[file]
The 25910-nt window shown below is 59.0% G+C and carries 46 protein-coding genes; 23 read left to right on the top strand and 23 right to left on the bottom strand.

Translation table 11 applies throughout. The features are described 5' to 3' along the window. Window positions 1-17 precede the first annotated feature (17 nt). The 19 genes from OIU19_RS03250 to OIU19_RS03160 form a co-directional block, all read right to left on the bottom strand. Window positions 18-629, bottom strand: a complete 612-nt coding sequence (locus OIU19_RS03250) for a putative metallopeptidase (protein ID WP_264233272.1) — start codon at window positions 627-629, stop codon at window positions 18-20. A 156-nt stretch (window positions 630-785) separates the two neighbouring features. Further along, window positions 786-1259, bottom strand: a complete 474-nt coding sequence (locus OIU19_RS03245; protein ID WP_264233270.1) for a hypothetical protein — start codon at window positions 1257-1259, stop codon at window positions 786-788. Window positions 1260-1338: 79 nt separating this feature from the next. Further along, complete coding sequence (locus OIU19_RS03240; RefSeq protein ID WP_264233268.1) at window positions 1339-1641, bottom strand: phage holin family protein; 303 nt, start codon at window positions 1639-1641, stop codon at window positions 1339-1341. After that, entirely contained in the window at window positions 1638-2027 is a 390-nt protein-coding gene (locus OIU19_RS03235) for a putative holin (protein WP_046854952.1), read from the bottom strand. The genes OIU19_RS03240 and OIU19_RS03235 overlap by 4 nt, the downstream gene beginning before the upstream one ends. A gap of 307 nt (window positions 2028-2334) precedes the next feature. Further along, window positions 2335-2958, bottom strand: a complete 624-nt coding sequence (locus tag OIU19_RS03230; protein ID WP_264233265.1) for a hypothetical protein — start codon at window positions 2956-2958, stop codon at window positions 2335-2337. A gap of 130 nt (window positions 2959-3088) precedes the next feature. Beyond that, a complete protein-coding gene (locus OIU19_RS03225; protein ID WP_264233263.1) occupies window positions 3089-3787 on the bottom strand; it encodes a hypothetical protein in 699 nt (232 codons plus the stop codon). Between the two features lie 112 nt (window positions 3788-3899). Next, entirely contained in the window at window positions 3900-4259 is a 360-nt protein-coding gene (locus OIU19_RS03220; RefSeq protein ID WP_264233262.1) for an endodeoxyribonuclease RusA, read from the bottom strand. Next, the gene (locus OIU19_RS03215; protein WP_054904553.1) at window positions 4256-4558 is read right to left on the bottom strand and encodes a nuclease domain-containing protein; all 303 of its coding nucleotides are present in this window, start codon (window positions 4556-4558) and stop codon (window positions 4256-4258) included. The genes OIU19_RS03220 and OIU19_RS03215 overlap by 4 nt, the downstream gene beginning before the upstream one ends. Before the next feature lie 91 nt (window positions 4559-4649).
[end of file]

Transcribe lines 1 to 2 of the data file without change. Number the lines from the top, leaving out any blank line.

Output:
The 25910-nt window shown below is 59.0% G+C and carries 46 protein-coding genes; 23 read left to right on the top strand and 23 right to left on the bottom strand.

Translation table 11 applies throughout. The features are described 5' to 3' along the window. Window positions 1-17 precede the first annotated feature (17 nt). The 19 genes from OIU19_RS03250 to OIU19_RS03160 form a co-directional block, all read right to left on the bottom strand. Window positions 18-629, bottom strand: a complete 612-nt coding sequence (locus OIU19_RS03250) for a putative metallopeptidase (protein ID WP_264233272.1) — start codon at window positions 627-629, stop codon at window positions 18-20. A 156-nt stretch (window positions 630-785) separates the two neighbouring features. Further along, window positions 786-1259, bottom strand: a complete 474-nt coding sequence (locus OIU19_RS03245; protein ID WP_264233270.1) for a hypothetical protein — start codon at window positions 1257-1259, stop codon at window positions 786-788. Window positions 1260-1338: 79 nt separating this feature from the next. Further along, complete coding sequence (locus OIU19_RS03240; RefSeq protein ID WP_264233268.1) at window positions 1339-1641, bottom strand: phage holin family protein; 303 nt, start codon at window positions 1639-1641, stop codon at window positions 1339-1341. After that, entirely contained in the window at window positions 1638-2027 is a 390-nt protein-coding gene (locus OIU19_RS03235) for a putative holin (protein WP_046854952.1), read from the bottom strand. The genes OIU19_RS03240 and OIU19_RS03235 overlap by 4 nt, the downstream gene beginning before the upstream one ends. A gap of 307 nt (window positions 2028-2334) precedes the next feature. Further along, window positions 2335-2958, bottom strand: a complete 624-nt coding sequence (locus tag OIU19_RS03230; protein ID WP_264233265.1) for a hypothetical protein — start codon at window positions 2956-2958, stop codon at window positions 2335-2337. A gap of 130 nt (window positions 2959-3088) precedes the next feature. Beyond that, a complete protein-coding gene (locus OIU19_RS03225; protein ID WP_264233263.1) occupies window positions 3089-3787 on the bottom strand; it encodes a hypothetical protein in 699 nt (232 codons plus the stop codon). Between the two features lie 112 nt (window positions 3788-3899). Next, entirely contained in the window at window positions 3900-4259 is a 360-nt protein-coding gene (locus OIU19_RS03220; RefSeq protein ID WP_264233262.1) for an endodeoxyribonuclease RusA, read from the bottom strand. Next, the gene (locus OIU19_RS03215; protein WP_054904553.1) at window positions 4256-4558 is read right to left on the bottom strand and encodes a nuclease domain-containing protein; all 303 of its coding nucleotides are present in this window, start codon (window positions 4556-4558) and stop codon (window positions 4256-4258) included. The genes OIU19_RS03220 and OIU19_RS03215 overlap by 4 nt, the downstream gene beginning before the upstream one ends. Before the next feature lie 91 nt (window positions 4559-4649).